Telling the truth on the Internet

September 05, 2002

Whether it's checking stock prices, looking up government information or booking a flight, we're relying more and more on information provided over the Internet from electronic databases. But if hackers break into those databases, they could remove files or plant false information, potentially causing huge financial losses. University of California, Davis, computer scientists are working on the Truthsayer project which lets computers go on providing useful, accurate information, even though they are open to attack by hackers.

In the Truthsayer system, developed by Premkumar Devanbu, Michael Gertz, Charles Martell and Phil Rogaway at UC Davis and independent consultant Stuart Stubblebine, the original database is kept on a "trusted" computer which is not connected to the Internet. Copies of the database are given out to other computers which publish it on the Internet, along with a digital signature from the trusted computer.

When a user sends a query over the Internet to the database, it sends back the answer, plus a "proof" that guarantees that the answer has come from the correct database. Together, the answer and the proof should give the original signature. If the database has been tampered with, the proof will automatically be wrong.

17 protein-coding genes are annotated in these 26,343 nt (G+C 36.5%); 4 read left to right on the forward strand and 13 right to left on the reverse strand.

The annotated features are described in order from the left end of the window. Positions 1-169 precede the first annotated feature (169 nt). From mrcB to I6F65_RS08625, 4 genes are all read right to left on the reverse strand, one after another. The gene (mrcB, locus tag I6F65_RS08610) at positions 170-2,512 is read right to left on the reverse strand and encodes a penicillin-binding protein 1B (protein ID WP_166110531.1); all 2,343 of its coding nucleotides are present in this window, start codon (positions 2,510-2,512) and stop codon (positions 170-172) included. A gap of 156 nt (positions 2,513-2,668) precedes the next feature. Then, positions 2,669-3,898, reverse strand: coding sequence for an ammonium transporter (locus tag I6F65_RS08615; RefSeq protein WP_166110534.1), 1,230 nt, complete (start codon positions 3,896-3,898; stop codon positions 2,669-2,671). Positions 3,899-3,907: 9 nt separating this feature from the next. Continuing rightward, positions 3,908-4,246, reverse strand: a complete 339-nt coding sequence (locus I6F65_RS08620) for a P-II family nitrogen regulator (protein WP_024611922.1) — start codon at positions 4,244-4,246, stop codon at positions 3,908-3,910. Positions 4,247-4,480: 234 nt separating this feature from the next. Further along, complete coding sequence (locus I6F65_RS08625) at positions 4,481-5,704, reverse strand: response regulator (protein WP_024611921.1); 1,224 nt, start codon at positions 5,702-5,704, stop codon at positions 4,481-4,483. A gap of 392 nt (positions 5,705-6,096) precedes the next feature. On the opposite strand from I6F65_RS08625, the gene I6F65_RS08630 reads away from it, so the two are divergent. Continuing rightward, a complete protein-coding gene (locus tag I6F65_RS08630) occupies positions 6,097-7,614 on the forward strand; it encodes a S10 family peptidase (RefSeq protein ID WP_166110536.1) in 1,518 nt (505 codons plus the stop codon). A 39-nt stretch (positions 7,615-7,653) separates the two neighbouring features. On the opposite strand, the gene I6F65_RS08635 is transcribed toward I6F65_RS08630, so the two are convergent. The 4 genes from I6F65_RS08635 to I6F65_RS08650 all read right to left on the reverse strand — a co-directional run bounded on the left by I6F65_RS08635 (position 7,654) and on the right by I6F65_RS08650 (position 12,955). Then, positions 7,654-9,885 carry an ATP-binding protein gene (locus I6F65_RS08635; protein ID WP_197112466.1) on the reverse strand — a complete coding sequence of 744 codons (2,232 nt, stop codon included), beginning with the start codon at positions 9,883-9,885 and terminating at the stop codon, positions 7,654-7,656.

The researchers have already developed a scheme to "sign" documents in the popular XML Web language. Anyone reading a copy of an XML document signed in this way, even a small piece of it, can compare it to the signature to check its authenticity.

Truthsayer has important implications, Devanbu said. It would mean you don't need a high level of security to protect your Web site from hackers, as it is very difficult to change information without being detected. That should make it cheaper and easier to run e-commerce and information sites.
The project is funded by an Information Technology Research grant from the National Science Foundation.

More information:

Media contacts: Prem Devanbu, Computer Science, (530) 752-7324,; Andy Fell, News Service, (530) 752-4533,

University of California - Davis

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